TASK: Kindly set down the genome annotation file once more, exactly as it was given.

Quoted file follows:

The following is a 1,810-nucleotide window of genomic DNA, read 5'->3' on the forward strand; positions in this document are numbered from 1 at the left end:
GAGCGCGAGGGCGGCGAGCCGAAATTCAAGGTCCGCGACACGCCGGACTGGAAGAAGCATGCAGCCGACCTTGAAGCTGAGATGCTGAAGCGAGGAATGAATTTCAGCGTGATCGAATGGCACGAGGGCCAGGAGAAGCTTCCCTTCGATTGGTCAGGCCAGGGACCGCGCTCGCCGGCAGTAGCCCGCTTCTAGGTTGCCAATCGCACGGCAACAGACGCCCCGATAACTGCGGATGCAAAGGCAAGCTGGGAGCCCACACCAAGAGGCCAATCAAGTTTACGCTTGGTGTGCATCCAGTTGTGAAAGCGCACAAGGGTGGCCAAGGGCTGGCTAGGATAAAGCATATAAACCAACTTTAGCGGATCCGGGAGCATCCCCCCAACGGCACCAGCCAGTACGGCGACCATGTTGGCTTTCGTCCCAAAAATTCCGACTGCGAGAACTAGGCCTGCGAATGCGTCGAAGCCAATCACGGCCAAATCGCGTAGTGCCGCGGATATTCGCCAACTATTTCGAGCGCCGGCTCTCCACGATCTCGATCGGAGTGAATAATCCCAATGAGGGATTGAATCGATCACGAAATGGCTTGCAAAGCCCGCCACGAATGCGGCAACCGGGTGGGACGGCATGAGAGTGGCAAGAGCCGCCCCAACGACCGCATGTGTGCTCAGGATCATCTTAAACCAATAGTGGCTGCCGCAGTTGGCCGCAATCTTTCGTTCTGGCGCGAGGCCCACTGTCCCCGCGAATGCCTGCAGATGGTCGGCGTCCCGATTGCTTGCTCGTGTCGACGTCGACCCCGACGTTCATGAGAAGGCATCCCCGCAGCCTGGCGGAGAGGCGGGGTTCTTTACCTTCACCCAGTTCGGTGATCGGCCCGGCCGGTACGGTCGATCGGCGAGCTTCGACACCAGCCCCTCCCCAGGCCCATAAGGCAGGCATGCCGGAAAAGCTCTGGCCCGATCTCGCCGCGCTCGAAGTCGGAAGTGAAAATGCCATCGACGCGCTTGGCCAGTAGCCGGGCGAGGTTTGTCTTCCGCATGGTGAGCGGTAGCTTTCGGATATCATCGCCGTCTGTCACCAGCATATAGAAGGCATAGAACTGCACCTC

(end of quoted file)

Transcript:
The following is a 1,810-nucleotide window of genomic DNA, read 5'->3' on the forward strand; positions in this document are numbered from 1 at the left end:
GAGCGCGAGGGCGGCGAGCCGAAATTCAAGGTCCGCGACACGCCGGACTGGAAGAAGCATGCAGCCGACCTTGAAGCTGAGATGCTGAAGCGAGGAATGAATTTCAGCGTGATCGAATGGCACGAGGGCCAGGAGAAGCTTCCCTTCGATTGGTCAGGCCAGGGACCGCGCTCGCCGGCAGTAGCCCGCTTCTAGGTTGCCAATCGCACGGCAACAGACGCCCCGATAACTGCGGATGCAAAGGCAAGCTGGGAGCCCACACCAAGAGGCCAATCAAGTTTACGCTTGGTGTGCATCCAGTTGTGAAAGCGCACAAGGGTGGCCAAGGGCTGGCTAGGATAAAGCATATAAACCAACTTTAGCGGATCCGGGAGCATCCCCCCAACGGCACCAGCCAGTACGGCGACCATGTTGGCTTTCGTCCCAAAAATTCCGACTGCGAGAACTAGGCCTGCGAATGCGTCGAAGCCAATCACGGCCAAATCGCGTAGTGCCGCGGATATTCGCCAACTATTTCGAGCGCCGGCTCTCCACGATCTCGATCGGAGTGAATAATCCCAATGAGGGATTGAATCGATCACGAAATGGCTTGCAAAGCCCGCCACGAATGCGGCAACCGGGTGGGACGGCATGAGAGTGGCAAGAGCCGCCCCAACGACCGCATGTGTGCTCAGGATCATCTTAAACCAATAGTGGCTGCCGCAGTTGGCCGCAATCTTTCGTTCTGGCGCGAGGCCCACTGTCCCCGCGAATGCCTGCAGATGGTCGGCGTCCCGATTGCTTGCTCGTGTCGACGTCGACCCCGACGTTCATGAGAAGGCATCCCCGCAGCCTGGCGGAGAGGCGGGGTTCTTTACCTTCACCCAGTTCGGTGATCGGCCCGGCCGGTACGGTCGATCGGCGAGCTTCGACACCAGCCCCTCCCCAGGCCCATAAGGCAGGCATGCCGGAAAAGCTCTGGCCCGATCTCGCCGCGCTCGAAGTCGGAAGTGAAAATGCCATCGACGCGCTTGGCCAGTAGCCGGGCGAGGTTTGTCTTCCGCATGGTGAGCGGTAGCTTTCGGATATCATCGCCGTCTGTCACCAGCATATAGAAGGCATAGAACTGCACCTC